Miami Masters, Third Round
The commentary gem of the day arrived courtesy of the ever-reliable Jason Goodall: ‘For lovers of talent, it’s an eye-watering prospect!’ He was spruiking the up-coming clash between Alexandr Dolgopolov and Jo-Wilfried Tsonga, whose skills are impressive, no question, though I couldn’t see what there was to get all weepy about. Sadly, by the time the talent entered the ill-lit stadium, Goodall was no longer around to explain himself. The best stream I could find featured a commentator I once described as ‘Ray Romano hosed down with boring’, mainly because I don’t know his name. I’ve since endured his stylings a number of times across several tournaments. Shunning – or shunned by – company, he invariably flies solo, which is a shame. Lacking the capacity for tonal variation, he could really do with a booth-partner, provided it wasn’t actually Ray Romano. As it was, it felt like the call was being phoned in by Manny the Mammoth, and was primarily composed of an extensive recount of each player’s results for the last six months. It wasn’t eye-watering, but it was mouth-opening, insofar as it provoked an escalating series of yawns.
To be fair, the tennis wasn’t helping. There’s no doubting Dolgopolov and Tsonga are talented, but so was Andrew Ilie. Unless they’re executing they can frankly look poor. Neither could find his timing early on, and the Ukrainian’s passes on the backhand side were perpetually spraying wide, so I suppose it is to Tsonga’s credit that he largely directed his approaches there. When he didn’t, he got scorched. The rain arrived at 4/4, and everyone got wet, so I suppose Goodall was somewhat vindicated. Dolgopolov broke quickly once play resumed, but apparently didn’t care for it, and broke himself back even more quickly. Tsonga won the tiebreak, but lost the second set. Rain again intervened, and they’re currently locked on serve in the third, due to complete their night match in the apocalyptic haze around lunchtime tomorrow. The victor’s reward will be a shot at Rafael Nadal about sixteen minutes later. I expect a close one.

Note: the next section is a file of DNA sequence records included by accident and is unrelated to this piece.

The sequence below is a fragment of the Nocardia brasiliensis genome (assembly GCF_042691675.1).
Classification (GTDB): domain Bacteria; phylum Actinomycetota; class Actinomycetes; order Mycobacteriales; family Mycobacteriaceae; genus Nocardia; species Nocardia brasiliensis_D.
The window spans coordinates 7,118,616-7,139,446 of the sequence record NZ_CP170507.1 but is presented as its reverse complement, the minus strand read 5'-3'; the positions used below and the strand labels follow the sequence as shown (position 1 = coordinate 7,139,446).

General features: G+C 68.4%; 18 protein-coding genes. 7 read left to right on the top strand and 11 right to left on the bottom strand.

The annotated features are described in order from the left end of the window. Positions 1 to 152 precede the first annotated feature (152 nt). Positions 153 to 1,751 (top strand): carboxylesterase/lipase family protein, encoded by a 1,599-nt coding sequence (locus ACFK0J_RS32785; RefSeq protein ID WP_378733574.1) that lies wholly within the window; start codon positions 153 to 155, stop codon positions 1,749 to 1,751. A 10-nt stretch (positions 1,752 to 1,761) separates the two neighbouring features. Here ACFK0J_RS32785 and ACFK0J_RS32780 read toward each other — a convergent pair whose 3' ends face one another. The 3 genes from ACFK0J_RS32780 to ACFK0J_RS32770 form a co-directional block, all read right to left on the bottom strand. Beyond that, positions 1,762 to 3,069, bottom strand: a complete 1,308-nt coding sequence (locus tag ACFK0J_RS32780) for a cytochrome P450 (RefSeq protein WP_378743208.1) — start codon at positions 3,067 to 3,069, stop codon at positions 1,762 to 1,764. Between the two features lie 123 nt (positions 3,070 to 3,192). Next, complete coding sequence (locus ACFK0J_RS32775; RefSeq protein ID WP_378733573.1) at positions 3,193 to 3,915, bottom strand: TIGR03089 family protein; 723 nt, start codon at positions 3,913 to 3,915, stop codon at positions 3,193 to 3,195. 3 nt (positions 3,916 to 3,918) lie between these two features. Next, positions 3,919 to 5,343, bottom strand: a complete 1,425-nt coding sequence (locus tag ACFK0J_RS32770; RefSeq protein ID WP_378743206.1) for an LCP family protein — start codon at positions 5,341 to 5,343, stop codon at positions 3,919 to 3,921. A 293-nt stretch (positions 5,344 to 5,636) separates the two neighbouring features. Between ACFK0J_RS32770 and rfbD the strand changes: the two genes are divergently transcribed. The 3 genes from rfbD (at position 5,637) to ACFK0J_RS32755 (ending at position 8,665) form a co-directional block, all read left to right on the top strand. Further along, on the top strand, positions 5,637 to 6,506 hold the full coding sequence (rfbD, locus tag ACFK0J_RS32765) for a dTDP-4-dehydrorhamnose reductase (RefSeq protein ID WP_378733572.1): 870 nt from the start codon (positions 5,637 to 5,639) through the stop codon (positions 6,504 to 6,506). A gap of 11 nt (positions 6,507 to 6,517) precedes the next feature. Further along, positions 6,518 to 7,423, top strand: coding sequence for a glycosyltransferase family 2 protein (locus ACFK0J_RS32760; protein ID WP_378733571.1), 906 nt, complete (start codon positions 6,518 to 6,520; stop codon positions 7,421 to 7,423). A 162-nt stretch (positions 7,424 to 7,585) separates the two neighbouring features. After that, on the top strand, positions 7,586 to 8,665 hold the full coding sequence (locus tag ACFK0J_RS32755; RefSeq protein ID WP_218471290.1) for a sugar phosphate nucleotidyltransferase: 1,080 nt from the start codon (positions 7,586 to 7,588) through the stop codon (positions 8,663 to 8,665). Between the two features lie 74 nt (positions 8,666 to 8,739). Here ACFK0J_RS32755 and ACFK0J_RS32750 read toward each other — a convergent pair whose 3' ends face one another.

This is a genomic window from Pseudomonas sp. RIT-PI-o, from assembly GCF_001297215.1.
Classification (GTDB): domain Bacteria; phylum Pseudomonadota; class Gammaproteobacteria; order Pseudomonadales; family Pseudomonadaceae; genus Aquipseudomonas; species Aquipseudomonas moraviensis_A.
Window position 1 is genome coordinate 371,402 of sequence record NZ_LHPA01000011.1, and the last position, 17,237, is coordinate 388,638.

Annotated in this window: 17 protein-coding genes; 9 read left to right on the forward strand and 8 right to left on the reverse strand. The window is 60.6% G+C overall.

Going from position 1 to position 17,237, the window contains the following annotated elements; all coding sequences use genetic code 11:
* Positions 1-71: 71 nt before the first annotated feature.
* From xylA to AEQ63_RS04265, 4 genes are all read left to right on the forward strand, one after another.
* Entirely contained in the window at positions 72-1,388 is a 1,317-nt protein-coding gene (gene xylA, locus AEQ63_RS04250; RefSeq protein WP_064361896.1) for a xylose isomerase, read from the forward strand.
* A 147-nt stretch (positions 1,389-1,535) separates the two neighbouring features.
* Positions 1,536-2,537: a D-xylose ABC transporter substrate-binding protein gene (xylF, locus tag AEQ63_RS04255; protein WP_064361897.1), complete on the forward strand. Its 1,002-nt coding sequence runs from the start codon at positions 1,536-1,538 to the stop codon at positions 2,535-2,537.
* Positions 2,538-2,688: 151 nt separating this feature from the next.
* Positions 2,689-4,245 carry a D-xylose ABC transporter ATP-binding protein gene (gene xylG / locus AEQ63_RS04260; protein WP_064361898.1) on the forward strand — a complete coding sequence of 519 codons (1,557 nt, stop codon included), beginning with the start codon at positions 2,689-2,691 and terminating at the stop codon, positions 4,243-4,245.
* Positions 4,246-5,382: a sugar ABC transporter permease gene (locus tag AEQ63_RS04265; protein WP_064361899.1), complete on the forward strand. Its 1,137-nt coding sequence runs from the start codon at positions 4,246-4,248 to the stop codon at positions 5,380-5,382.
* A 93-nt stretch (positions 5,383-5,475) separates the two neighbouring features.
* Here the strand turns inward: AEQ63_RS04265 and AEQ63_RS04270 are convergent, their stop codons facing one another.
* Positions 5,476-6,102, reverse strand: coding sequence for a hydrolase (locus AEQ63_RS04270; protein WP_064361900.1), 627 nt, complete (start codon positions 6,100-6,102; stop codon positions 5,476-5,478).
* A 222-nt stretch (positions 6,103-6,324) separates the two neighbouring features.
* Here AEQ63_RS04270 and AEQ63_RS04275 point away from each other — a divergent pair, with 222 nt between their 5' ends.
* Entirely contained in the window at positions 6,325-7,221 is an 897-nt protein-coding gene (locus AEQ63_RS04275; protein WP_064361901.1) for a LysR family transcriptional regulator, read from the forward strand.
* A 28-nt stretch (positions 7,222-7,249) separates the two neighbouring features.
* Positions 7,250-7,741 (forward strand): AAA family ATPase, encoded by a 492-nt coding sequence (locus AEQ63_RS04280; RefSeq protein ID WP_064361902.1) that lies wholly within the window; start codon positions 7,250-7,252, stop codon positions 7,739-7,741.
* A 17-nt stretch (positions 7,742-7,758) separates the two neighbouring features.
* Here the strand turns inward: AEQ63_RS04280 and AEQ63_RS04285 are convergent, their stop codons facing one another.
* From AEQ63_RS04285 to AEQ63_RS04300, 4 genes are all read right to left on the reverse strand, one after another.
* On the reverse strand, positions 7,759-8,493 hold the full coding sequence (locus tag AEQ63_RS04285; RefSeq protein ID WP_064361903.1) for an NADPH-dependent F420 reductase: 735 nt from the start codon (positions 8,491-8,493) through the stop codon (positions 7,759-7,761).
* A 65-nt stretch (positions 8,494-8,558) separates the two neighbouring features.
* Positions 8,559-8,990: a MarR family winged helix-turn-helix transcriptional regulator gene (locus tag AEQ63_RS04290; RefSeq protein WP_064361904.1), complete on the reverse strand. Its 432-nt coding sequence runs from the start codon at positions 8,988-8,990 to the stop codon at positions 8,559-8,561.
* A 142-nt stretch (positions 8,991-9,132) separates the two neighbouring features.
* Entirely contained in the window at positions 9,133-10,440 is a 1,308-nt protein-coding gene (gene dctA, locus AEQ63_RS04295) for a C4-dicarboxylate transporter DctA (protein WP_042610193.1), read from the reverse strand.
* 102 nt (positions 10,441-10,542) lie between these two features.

Rochus d. Youzhny, 1/6 6/3 6/3
Speaking of which, is it just me or is rather too much made of the conditions in Miami? Today in Melbourne it was 27C and about 82% humidity: a gorgeous Autumn day. Meanwhile in Miami it was (apparently) 29C and a number of very healthy young men were out on their feet in deciding sets. One of them was Mikhail Youzhny, who fell to a resurgent Olivier Rochus, the sole remaining qualifier in the draw. It recalled several of Youzhny’s recent losses, especially against Gilles Simon in Dubai, particularly in its looseness. As with so many attacking players, when the Russian’s form dips he grows ragged if too many balls come back. Today, conditions were slow, and Rochus ran his wee buns off. I haven’t watched Rochus play since he saw off Juan Martin del Potro’s aborted comeback in Bangkok last year, and as ever I was struck by how dynamic he is on court, how complete his repertoire is, and how assured his shot selection. One of my guilty pleasures used to be watching the diminutive Belgian give Marat Safin fits.